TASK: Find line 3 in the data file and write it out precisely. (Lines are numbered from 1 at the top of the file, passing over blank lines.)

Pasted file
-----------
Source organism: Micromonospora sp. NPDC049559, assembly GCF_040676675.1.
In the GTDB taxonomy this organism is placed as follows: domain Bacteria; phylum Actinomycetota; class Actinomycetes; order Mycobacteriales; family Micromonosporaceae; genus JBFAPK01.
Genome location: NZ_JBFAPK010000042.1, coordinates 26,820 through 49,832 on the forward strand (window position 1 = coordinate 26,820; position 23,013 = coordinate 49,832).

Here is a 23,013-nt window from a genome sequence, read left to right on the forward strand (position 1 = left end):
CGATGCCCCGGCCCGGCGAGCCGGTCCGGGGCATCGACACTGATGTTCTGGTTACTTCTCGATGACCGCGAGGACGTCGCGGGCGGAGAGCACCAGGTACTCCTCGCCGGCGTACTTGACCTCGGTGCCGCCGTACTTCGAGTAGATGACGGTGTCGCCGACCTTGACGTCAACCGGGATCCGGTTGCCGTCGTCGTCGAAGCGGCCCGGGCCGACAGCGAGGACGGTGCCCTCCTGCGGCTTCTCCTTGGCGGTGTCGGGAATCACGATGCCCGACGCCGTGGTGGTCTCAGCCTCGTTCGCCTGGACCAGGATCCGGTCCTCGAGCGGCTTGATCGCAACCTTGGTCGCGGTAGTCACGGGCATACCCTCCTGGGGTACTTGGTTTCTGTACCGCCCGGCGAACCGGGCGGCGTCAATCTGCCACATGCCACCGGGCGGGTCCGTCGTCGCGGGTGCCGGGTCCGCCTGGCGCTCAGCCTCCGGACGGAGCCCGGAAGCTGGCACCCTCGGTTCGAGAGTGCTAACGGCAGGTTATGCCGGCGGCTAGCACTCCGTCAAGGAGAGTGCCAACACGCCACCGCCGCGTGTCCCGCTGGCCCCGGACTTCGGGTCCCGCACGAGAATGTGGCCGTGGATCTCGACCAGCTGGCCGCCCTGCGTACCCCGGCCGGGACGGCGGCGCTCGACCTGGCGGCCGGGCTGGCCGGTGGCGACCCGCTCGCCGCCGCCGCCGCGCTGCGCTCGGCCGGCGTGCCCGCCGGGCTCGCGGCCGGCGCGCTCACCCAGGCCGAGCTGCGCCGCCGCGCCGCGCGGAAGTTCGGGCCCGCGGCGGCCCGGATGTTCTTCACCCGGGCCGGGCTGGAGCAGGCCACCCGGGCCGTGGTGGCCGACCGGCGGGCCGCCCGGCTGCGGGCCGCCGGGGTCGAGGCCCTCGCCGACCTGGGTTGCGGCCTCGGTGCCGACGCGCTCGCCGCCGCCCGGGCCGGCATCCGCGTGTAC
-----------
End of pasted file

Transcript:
Genome location: NZ_JBFAPK010000042.1, coordinates 26,820 through 49,832 on the forward strand (window position 1 = coordinate 26,820; position 23,013 = coordinate 49,832).